June 4, 2012
Following a poor showing in April and slowing GDP growth in the first quarter, May manufacturing data released on June 1 has added to worries about the impact that the Eurozone crisis is having on the economies of Central and Eastern Europe.
The Purchasing Managers Index (PMI) data, compiled by Markit for HSBC, showed new orders for Czech manufacturing fell to 47.6, from 49.7 the previous month, the lowest since August 2009. Meanwhile, the index in Poland dropped for the first time since July of the same year, to 48.9 from 49.2 in April. A figure below 50 marks a contraction.
Whilst Hungary apparently did far better, jumping to 52.2 from a poor 47.1 in April, the figures out of Budapest these days are taken with a pinch of salt. As William Jackson of Capital Economics notes: " The Hungarian PMI has proven volatile in the past – it came in at 57.7 in March... and, as we have noted before, it has often diverged from other surveys such as the [European Commission's] industrial confidence indicator (which itself fell in May)."
Behind the bad news was the fall in Germany's PMI to 45.2 from 46.2 in April – the fastest fall for the country's manufacturers in three years. As the lynchpin for CEE economies, German demand for their exports is clearly dwindling rapidly after standing up better than feared in the first quarter, and for the likes of the Czechs and Hungarians – whose GDP is 80% or so dependent on exports to the Eurozone – that bodes ill. "Eurozone manufacturers reported a deepening downturn in May, indicating that the damage to the real economy caused by the region's financial and political crises continues to spread across the region," said Chris Williamson, chief economist at Markit.
HSBC economist Agata Urbanska predicts that, "Incoming Eurozone data points to this deterioration likely extending in the coming months," a view borne out by the fact that new export orders fell to their lowest levels since mid-2009 in Poland and the Czech Republic. The weaker external demand takes longer to impact Poland, however, because thanks to a far more robust level of domestic consumption, making it less dependent on exports than the Czech Republic or Hungary.
Capital Economics' Jackson says in the Czech Republic, the PMI is now consistent with a contraction in industrial production of around 2% year on year. "The one crumb of comfort is that, on past form, a PMI of around 46 in Poland… is consistent with industrial production stagnating in annual terms."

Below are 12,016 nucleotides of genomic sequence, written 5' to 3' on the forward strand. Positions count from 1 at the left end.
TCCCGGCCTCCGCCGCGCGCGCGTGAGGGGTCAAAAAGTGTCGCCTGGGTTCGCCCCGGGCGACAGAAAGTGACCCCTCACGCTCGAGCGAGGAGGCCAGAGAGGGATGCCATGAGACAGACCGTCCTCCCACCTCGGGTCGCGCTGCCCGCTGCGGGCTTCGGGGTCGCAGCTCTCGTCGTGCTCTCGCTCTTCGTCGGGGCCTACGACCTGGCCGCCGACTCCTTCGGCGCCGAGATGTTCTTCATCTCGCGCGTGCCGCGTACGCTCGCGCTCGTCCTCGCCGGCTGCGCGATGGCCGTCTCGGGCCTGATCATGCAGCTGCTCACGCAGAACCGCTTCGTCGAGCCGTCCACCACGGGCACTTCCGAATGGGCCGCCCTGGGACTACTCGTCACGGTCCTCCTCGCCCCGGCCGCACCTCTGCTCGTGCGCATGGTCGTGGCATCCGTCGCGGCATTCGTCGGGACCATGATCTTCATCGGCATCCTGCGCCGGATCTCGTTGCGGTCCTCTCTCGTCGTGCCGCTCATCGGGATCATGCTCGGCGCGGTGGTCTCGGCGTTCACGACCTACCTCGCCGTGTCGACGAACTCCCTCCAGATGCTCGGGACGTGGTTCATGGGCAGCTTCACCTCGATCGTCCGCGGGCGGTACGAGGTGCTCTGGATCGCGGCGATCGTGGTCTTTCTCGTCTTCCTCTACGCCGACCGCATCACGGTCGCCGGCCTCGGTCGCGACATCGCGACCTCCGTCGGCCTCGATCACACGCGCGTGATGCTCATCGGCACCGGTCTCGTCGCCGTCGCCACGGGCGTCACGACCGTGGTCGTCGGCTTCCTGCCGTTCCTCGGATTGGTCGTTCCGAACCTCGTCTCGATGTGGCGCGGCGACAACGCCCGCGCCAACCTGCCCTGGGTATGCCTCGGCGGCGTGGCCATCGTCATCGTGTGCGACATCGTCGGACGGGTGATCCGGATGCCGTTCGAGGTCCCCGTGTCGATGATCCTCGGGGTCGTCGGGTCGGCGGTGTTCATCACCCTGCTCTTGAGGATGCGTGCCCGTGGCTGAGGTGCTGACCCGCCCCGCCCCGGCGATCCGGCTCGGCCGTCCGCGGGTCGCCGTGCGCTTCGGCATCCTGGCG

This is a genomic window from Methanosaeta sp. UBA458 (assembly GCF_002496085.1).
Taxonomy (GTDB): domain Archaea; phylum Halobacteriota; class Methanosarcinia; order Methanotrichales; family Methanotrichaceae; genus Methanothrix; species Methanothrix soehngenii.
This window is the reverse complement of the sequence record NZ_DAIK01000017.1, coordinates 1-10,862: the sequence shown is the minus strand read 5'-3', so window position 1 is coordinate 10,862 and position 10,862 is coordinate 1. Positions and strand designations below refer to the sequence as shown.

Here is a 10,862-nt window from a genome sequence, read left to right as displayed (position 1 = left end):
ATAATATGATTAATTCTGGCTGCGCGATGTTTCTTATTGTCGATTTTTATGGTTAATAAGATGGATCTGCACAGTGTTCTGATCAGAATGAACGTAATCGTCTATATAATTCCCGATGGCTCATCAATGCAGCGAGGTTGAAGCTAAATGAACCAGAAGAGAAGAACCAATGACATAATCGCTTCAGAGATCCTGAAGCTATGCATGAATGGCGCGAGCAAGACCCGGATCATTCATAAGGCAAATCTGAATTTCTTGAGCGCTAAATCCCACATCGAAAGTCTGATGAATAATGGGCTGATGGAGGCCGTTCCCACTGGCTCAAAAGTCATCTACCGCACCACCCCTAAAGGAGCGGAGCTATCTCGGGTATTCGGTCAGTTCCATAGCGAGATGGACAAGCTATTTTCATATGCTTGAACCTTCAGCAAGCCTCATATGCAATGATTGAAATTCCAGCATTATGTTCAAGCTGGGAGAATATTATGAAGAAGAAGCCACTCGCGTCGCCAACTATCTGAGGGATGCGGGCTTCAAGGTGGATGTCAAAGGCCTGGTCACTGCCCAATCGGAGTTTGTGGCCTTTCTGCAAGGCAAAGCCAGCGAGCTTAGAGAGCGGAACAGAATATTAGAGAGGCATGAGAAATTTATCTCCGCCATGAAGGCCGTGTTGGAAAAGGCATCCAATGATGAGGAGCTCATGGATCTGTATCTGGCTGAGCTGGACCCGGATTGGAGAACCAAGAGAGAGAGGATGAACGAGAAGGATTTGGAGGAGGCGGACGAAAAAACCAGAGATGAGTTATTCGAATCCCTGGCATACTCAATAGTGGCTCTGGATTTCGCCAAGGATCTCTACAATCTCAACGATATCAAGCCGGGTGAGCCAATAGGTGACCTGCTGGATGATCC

However, that may not stay the case, Jackson suggests, claiming that "it's worth noting that [CEE's] manufacturing PMIs may still overstate the health of the region's industry. A weighted average of Central Europe's manufacturing PMIs typically follows the Germany PMI. However, in the past few months the CEE measure hasn't fallen by nearly the same extent as the German PMI."
Yet the options for the region's governments and central bankers to react are limited. The majority have little room for manoeuvre to stimulate their economies, although the Czech Republic, which continues to follow a fast-track fiscal consolidation drive, is the exception.
Low state debt and borrowing costs, added to a strong currency, opens the door to monetary easing, with the Czech National Bank thought likely to vote for a cut at its next meeting from the 0.75% benchmark that it has kept for two years. However, Prague has regularly insisted that it will maintain the rapid rate of consolidation, claiming that the advantage this gives it in the international debt markets – where it enjoys yields significantly below most EU peers – is key.
By way of contrast, Warsaw hit out at the National Bank of Poland in May after it hiked rates in a bid to battle sticky inflation and a weakening zloty. Although slightly below consensus, first-quarter growth of 3.5% year on year reported on May 31 did little to raise the hopes of those calling for a cut. "Given no signs of improvement in the situation abroad, the impact of negative external impulses will grow," says Urbanska. "Fiscal policy is being tightened and only monetary policy has the flexibility to respond to a potential growth slowdown."